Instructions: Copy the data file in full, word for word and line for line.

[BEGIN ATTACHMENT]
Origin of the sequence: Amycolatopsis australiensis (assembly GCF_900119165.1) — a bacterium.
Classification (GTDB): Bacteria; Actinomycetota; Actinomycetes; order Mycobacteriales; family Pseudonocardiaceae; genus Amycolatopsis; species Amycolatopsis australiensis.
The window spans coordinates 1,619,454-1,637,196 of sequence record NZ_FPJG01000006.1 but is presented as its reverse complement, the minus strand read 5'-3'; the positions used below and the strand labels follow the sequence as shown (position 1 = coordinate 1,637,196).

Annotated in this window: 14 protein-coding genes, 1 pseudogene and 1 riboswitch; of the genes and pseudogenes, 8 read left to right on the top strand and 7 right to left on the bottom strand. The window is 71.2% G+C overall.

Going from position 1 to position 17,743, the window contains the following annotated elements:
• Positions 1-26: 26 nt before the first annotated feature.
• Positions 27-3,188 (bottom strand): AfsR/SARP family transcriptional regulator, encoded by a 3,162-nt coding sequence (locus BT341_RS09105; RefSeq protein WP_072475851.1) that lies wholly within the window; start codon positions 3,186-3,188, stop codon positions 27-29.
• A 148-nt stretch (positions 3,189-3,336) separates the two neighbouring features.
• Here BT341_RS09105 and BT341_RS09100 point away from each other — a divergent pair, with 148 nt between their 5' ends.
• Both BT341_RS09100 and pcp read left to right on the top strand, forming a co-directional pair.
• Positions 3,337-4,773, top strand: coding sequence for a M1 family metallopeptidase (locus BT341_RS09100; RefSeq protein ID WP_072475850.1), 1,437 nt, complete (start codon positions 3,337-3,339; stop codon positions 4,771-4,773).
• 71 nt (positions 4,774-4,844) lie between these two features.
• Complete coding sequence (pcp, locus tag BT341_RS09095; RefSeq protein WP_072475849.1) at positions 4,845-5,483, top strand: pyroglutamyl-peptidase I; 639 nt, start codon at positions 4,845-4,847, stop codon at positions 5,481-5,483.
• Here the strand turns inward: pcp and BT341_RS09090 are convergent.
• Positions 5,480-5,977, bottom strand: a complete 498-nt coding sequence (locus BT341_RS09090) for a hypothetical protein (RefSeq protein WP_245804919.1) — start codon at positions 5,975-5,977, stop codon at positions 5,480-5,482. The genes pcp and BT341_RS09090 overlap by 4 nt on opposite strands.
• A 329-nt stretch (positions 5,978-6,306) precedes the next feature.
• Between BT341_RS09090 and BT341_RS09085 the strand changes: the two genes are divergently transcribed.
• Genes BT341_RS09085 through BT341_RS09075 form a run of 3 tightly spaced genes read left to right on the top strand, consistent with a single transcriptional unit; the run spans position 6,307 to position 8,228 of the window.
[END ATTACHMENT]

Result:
Origin of the sequence: Amycolatopsis australiensis (assembly GCF_900119165.1) — a bacterium.
Classification (GTDB): Bacteria; Actinomycetota; Actinomycetes; order Mycobacteriales; family Pseudonocardiaceae; genus Amycolatopsis; species Amycolatopsis australiensis.
The window spans coordinates 1,619,454-1,637,196 of sequence record NZ_FPJG01000006.1 but is presented as its reverse complement, the minus strand read 5'-3'; the positions used below and the strand labels follow the sequence as shown (position 1 = coordinate 1,637,196).

Annotated in this window: 14 protein-coding genes, 1 pseudogene and 1 riboswitch; of the genes and pseudogenes, 8 read left to right on the top strand and 7 right to left on the bottom strand. The window is 71.2% G+C overall.

Going from position 1 to position 17,743, the window contains the following annotated elements:
• Positions 1-26: 26 nt before the first annotated feature.
• Positions 27-3,188 (bottom strand): AfsR/SARP family transcriptional regulator, encoded by a 3,162-nt coding sequence (locus BT341_RS09105; RefSeq protein WP_072475851.1) that lies wholly within the window; start codon positions 3,186-3,188, stop codon positions 27-29.
• A 148-nt stretch (positions 3,189-3,336) separates the two neighbouring features.
• Here BT341_RS09105 and BT341_RS09100 point away from each other — a divergent pair, with 148 nt between their 5' ends.
• Both BT341_RS09100 and pcp read left to right on the top strand, forming a co-directional pair.
• Positions 3,337-4,773, top strand: coding sequence for a M1 family metallopeptidase (locus BT341_RS09100; RefSeq protein ID WP_072475850.1), 1,437 nt, complete (start codon positions 3,337-3,339; stop codon positions 4,771-4,773).
• 71 nt (positions 4,774-4,844) lie between these two features.
• Complete coding sequence (pcp, locus tag BT341_RS09095; RefSeq protein WP_072475849.1) at positions 4,845-5,483, top strand: pyroglutamyl-peptidase I; 639 nt, start codon at positions 4,845-4,847, stop codon at positions 5,481-5,483.
• Here the strand turns inward: pcp and BT341_RS09090 are convergent.
• Positions 5,480-5,977, bottom strand: a complete 498-nt coding sequence (locus BT341_RS09090) for a hypothetical protein (RefSeq protein WP_245804919.1) — start codon at positions 5,975-5,977, stop codon at positions 5,480-5,482. The genes pcp and BT341_RS09090 overlap by 4 nt on opposite strands.
• A 329-nt stretch (positions 5,978-6,306) precedes the next feature.
• Between BT341_RS09090 and BT341_RS09085 the strand changes: the two genes are divergently transcribed.
• Genes BT341_RS09085 through BT341_RS09075 form a run of 3 tightly spaced genes read left to right on the top strand, consistent with a single transcriptional unit; the run spans position 6,307 to position 8,228 of the window.